A track with a roomy paddock, near a major highway, and several large population centers. In a country full of bike-mad fans. Set in a valley among some of the most enchanting scenery on the planet.
Oh yes, and the food in the paddock restaurant is some of the best you will eat all season.
The reactions to the new Ducati Panigale V4 debuting at the EICMA show seem to be split, with some Ducatisti excited to see what the new V4 platform can bring to the table, while others are less-enthused about the movement away from Ducati’s v-twin tradition, and the V4’s very similar aesthetic to its predecessor.
Wherever you fall on that spectrum, the Panigale V4 looks the business on paper in terms of power, weight, and electronics. Helping whet our superbike appetites further, Ducati has posted a video of the company’s test riders flogging the 1,103cc machine around the Mugello circuit.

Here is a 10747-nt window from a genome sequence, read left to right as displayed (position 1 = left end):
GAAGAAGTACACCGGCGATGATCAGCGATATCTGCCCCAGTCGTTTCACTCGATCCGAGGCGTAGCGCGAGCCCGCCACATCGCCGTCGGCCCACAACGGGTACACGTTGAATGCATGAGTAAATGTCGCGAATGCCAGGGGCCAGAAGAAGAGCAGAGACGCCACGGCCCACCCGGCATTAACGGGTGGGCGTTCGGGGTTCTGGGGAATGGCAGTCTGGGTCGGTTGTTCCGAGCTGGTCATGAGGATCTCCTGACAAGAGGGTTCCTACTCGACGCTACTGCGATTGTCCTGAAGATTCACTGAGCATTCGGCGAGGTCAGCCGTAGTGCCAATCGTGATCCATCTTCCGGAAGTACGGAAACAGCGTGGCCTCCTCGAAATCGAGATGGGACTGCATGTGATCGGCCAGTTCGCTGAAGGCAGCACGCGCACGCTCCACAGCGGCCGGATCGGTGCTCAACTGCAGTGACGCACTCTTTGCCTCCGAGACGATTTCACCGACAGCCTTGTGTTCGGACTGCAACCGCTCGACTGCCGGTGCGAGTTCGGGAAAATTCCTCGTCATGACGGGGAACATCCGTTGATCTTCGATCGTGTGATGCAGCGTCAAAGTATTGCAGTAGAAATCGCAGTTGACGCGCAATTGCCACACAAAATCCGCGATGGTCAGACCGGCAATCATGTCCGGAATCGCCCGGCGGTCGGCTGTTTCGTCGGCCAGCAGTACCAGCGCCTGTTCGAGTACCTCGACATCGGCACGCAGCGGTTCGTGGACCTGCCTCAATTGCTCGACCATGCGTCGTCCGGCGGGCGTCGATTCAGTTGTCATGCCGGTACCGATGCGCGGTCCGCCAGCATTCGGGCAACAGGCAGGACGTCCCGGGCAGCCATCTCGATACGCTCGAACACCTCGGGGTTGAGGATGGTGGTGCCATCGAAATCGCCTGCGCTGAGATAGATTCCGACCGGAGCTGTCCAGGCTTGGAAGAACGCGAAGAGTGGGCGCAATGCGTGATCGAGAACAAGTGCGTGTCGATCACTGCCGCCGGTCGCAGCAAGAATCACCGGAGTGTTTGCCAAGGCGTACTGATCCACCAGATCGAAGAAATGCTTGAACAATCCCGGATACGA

Get ready for the ripping and the tearing, because this is what 214 horses of desmodromic power looks like when its shredding Pirelli tires at speed (we can’t even fathom what 226hp looks like). Love it or hate, this looks like an epic bike to ride.
Oh, we through in some ultra high-resolution shots of the 2018 Ducati Panigale V4 S too, just for good measure. You’re welcome.
In case you missed it, the Ducati Desmosedici Stradale engine debuted today at Misano. The 1,103cc 90° V4 engine with desmodromic valves makes 210hp and 88.5 lbs•ft of torque.
One of the core elements of the Desmosedici Stradale engine is its 70° crank pin offset, which creates a “Twin Pulse” firing order (0-90-290-380), which should make the road-going engine behave similar to a v-twin engine.
We don’t have to speculate too much though, as Ducati has a video of the Desmosedici Stradale bench testing a simulated run of the Panigale V4 around Mugello. Enjoy!
Today, we have another video of the V4 superbike testing. This time, the venue appears to be Mugello, and the video quality is high enough that we can clearly see that the machine in question is the V4 superbike in its testing garb.